LiquidKid

If Lions Like It, You Know It’s Bad.
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Which also falls into the problem of the main cast already been fully developed in Enter's head or, more likely, exist for such pidgeon holed purposes that they can't actually move a plot along because they're too busy doing the one thing they're supposed to do. I can't fuckin' remember any of their generic names but that one kid forced to constantly crossdress? I bet you that's ALL Enter wants him doing at any given time and thus can't drive the plot.
Tfw you flandarize your generic characters before your show’s first animatic even exists
 

New age retro hippie

NO SKATEBOARDS ARE ALLOWED ON THIS SACRED LAND!
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Devil's Advocate: While FIM's villains always change, the pilot can still be considered front-loading for how efficiently they construct the status quo (i.e. Twilight studying the magic of friendship with her five friends in the land of Equestria.) Things would be different if they hadn't established all the main characters and their aspirations in the first episode, but as it stands now, from Enter's point of view, the FIM pilot did exactly what it needed to.
I think I'd have to disagree because I don't think FiM's pilot actually adheres to how Enter wants a pilot to be made.
You rightfuly stated the first episode sets the future status quo in a good way, but it fails (as per Mr Enter reccomendation) to introduce the secondary cast that was already planned to appear in future episodes, such as Zecora, The Cutie-Mark-Crusaders (wich actually appear together in a scene even if by that point they don't know each other), Photo Finish, Mr & Mrs Cake and Rarity's parents.
Of coure not adhering to Enter's rules doesn't make it a bad pilot, the opposite actually, and if anything it shows why his rules are aribtrary at best.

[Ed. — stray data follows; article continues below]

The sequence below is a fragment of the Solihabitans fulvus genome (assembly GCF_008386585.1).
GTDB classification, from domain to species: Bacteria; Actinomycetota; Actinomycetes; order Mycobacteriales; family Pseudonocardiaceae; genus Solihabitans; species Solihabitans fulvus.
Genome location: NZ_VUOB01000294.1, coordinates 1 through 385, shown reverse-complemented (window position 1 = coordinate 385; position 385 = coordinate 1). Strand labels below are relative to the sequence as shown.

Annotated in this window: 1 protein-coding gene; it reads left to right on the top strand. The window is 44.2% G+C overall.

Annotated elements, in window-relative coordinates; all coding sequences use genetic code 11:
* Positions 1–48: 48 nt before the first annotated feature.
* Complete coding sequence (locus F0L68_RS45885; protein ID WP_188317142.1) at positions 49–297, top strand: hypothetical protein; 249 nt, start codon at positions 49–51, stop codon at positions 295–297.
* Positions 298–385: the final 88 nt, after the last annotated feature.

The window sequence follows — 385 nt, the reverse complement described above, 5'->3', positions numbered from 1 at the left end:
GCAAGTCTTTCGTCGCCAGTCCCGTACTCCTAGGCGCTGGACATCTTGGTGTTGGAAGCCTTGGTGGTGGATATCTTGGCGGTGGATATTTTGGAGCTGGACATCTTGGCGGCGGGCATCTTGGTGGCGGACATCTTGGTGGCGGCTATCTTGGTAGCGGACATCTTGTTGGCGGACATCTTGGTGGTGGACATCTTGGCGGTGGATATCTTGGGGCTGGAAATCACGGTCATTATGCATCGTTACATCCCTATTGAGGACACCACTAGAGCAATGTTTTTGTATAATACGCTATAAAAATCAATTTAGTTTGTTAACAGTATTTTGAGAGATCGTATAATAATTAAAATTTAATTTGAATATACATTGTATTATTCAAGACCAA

the way I see it, Enter never really liked Bojack Horseman. He just likes the potential of Bojack Horseman. He hates the world, he hates the characters, and he hates most of the comedy, so all that leaves is the overarching story arc; the one with lasting consequences that no other adult animated sitcom seems to have. He likes Bojack as an antithesis to Family Guy, but he can't stand to continue watching it, because the moment that story arc doesn't go the way he wants it, the show has nothing left for him.
I think you're right about the fact that he doesn't enjoy Bojack Horseman for his merits as a well written TV series, but not because he sees it as the only adult cartoon with a proper continuity unlike FG. After watching the two videos he did on the series, I realized he actually doesn't even care that much about the continuity but is bewitched by the themes of Bojack: being unable to let go of the past, how our actions can hurt people and legacy/death. especially death.
And this is a bit an armachair psychology take but I think he doesn't want to finish the series not because he knows how Bojack's arc is inevitably going to end and doesn't like it but because he knows he isn't prepared to deal with it emotionally.


Mr Enter's future.PNG
(I was going to quote that but decided to take a pic, just in case he goes to the deep end and nukes his YT too)